The All India Majlis-e-Ittehadul Muslimeen (AIMIM) office in Hyderabad's Darussalam area wears a deserted look at around 10:30 am on aThursday. Within the next one hour, the place easily has over two hundred people pouring out their grievances to elected representatives of the party.
Since the 1960s, every MLA and MLC of the AIMIM, which was formed in 1927, assemble at the party headquarters everyday, except on Fridays, for a 'durbar'.
Even party president and Hyderabad MP Asaduddin Owaisi makes an appearance if he is in the city, so does his younger brother and MLA Akbaruddin Owaisi.
The word 'durbar' comes from Persia and was the court of the nobles where the ruler held all discussions regarding the state. The concept later moved to India where it was held in the princely state of British-ruled India.
"We have been doing this since the time of Sultan Salahuddin Owaisi (father of the Owaisi brothers) and we only take an off on Fridays. We usually get a larger crowd on Saturday and Sunday because people have holidays," says Ahmed Bin Abdullah, the MLA from the Malakpet constituency.
(Abdullah with residents of his constituency)
The party members say that most of the complaints are regarding basic amenities like water, roads and electricity besides people getting stuck in bureaucratic limbo for various identity cards and welfare schemes.
"We're seeing a bigger crowd because the 2BHK scheme was announced and each MLA has been allotted a certain number of houses to give away," Abdullah adds.
As part of its initiative to make Hyderabad a slum free city, the Telangana state government plans to construct 1.08 lakh double-bedroom houses in 1,450 slums in a phased manner.
An entire truckload of people soon arrives and makes itself comfortable outside the office, as they wait for the politicians to arrive.
"We are all residents of Lal Darwa in Old City. We came here because the police tore down our sangham (community hall) which we had built and which was there for almost 25 years. They said that it was government land and broke the whole place down. They even manhandled a few of us when we tried to protest, including women," says N Saroopa, a 40-year-old woman from the crowd.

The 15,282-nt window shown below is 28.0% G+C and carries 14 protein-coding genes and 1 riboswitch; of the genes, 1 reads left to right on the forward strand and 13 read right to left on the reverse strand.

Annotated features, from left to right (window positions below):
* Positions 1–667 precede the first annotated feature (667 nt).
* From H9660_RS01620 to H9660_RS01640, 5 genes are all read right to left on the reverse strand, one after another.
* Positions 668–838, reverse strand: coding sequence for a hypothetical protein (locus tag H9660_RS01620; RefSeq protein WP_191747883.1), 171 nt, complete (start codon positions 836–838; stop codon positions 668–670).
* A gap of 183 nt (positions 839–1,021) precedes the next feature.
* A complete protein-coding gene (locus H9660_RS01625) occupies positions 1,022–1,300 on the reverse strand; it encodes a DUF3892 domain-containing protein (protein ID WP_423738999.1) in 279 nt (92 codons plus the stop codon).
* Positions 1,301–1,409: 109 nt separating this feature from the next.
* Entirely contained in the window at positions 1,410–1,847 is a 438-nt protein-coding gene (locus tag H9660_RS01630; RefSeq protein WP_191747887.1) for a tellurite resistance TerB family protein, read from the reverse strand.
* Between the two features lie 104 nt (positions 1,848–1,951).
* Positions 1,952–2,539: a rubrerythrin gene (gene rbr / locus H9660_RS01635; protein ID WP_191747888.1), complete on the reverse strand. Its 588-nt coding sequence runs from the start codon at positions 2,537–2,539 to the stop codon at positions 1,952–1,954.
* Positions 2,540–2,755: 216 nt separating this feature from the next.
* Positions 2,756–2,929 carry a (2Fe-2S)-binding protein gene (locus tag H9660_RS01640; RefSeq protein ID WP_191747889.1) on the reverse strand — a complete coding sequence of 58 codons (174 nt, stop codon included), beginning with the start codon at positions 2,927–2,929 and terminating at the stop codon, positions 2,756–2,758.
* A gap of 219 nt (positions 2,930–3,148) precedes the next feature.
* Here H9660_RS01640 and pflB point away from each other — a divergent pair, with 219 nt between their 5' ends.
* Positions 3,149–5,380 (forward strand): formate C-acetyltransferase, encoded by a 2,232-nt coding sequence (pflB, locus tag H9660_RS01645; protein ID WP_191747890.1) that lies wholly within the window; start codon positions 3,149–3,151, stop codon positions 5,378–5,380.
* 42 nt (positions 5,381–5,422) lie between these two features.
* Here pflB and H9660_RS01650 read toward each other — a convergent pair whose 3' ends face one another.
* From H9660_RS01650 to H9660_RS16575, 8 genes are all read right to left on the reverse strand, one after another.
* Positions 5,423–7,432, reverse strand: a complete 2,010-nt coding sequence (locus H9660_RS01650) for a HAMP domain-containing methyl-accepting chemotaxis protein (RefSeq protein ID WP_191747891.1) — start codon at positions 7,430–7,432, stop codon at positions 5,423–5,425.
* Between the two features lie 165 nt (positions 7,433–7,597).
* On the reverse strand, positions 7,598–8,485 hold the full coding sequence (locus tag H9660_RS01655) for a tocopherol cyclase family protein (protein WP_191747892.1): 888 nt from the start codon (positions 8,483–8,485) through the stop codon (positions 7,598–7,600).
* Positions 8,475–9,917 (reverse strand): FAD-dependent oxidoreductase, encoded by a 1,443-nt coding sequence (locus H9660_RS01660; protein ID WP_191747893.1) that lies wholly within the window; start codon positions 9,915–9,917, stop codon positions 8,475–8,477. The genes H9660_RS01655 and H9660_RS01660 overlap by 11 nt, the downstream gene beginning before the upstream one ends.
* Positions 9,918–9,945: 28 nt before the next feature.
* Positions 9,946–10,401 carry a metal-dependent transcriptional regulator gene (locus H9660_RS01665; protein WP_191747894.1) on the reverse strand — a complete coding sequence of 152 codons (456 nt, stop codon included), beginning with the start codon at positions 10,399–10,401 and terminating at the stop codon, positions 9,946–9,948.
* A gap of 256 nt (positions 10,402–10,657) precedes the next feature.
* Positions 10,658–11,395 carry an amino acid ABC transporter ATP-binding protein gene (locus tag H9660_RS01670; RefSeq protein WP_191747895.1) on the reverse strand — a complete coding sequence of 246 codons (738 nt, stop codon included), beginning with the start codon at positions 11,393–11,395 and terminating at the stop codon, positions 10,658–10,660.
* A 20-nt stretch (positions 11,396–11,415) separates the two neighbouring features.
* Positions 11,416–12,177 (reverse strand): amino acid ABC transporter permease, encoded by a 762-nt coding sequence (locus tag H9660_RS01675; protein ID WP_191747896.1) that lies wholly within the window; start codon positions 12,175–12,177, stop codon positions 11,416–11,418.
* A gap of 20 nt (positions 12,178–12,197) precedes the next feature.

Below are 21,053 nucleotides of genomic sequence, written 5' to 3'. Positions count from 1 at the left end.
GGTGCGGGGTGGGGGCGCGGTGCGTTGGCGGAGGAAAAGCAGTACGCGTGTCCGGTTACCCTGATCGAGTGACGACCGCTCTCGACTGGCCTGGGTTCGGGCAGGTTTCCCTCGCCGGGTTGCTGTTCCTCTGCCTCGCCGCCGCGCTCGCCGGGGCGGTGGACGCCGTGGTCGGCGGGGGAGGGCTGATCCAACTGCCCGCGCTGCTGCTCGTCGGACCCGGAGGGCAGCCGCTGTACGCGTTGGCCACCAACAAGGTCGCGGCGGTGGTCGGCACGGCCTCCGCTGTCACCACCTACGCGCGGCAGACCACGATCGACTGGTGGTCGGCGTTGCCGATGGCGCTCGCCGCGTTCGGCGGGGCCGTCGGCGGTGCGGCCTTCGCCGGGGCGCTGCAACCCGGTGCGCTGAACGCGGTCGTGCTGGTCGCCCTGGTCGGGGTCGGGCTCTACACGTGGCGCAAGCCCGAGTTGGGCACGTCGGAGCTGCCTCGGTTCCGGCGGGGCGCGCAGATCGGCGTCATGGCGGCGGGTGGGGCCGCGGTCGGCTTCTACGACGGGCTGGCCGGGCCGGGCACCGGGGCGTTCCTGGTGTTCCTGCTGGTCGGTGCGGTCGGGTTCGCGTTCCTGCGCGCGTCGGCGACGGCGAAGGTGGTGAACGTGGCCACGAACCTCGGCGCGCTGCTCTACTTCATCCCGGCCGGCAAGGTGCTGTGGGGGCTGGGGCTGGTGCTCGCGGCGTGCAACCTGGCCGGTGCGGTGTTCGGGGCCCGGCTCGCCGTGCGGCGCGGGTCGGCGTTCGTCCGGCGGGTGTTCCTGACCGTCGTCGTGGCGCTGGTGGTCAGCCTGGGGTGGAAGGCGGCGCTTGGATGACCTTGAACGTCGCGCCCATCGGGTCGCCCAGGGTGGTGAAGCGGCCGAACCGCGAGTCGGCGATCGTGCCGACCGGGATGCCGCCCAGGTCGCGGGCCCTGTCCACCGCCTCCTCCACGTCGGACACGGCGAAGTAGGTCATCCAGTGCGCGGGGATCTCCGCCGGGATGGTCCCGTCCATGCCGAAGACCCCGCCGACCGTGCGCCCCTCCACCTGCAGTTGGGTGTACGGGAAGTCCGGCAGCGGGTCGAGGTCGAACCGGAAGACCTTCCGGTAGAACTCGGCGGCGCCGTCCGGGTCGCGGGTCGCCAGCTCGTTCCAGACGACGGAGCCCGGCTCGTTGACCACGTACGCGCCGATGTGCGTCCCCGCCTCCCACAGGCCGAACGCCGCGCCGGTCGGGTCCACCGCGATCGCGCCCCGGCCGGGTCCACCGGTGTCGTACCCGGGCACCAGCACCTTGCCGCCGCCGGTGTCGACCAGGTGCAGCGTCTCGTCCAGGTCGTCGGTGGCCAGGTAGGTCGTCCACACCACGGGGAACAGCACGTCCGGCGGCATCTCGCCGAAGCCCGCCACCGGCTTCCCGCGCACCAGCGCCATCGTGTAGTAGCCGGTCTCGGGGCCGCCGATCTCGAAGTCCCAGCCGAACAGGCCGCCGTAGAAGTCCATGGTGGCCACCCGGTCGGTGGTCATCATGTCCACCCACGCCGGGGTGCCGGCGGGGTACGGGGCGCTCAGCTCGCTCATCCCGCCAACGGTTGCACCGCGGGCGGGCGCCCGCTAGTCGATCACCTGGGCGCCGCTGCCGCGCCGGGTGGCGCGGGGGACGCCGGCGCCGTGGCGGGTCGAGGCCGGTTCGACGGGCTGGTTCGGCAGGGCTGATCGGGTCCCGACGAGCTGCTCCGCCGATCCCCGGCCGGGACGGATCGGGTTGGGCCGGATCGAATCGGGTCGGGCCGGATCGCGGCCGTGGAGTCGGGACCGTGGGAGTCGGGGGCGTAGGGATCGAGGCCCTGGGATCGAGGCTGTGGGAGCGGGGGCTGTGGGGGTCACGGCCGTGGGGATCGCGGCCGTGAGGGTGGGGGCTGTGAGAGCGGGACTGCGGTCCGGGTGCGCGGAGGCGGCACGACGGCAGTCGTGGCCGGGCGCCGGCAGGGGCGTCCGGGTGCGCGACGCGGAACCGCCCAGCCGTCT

The people come armed with evidence of what happened with photographs and video recordings and the entire group - men, women, teenagers and children, are hopeful of getting justice.
Mohammed Miraj, a 50-year-old visitor who owns a private business, is here for the second time. "You may have to come two or three times, but they do get the work done. This is also much more convenient, if you consider the alternate options," he says.
Many assembled at the office seem to agree that this was the easiest way to talk to their elected representative as it saved them the hassle of visiting the secretariat and crowding around a tiny office for hours, without results.
The city is preparing for the Greater Hyderabad Municipal Corporation (GHMC) elections as 3,04,677 voters have been enrolled, with as many as 7,750 polling stations across the 150 wards.
The durbar is one of the main reasons the GHMC area remains a stronghold for the party as even MLCs and Corporators participate in the durbar to hear peoples woes.
A report in Deccan Chronicle adds:
The party MLAs said that the MIM is prepared to face the elections and this time too, it is confident of living up to its slogan, “Shaher hamara, mayor hamara”. The party has decided to use the social media as a publicity tool for its election campaign. The MIM won 43 wards in the last elections and is expecting to better its performance to 55 seats and emerge as the single largest party in the GHMC.
"It is our open secret. This is why people trust us and vote for us. It's because they can talk to us directly without a middleman or anyone else. Besides being available personally in the office everyday, we make sure that we are accessible by phone 24x7," says another party member, as he rushes to handle the crowd gathered around the legislators.
Though the majority of the people who visit are Muslims, the durbar is open for all residents in their constituencies.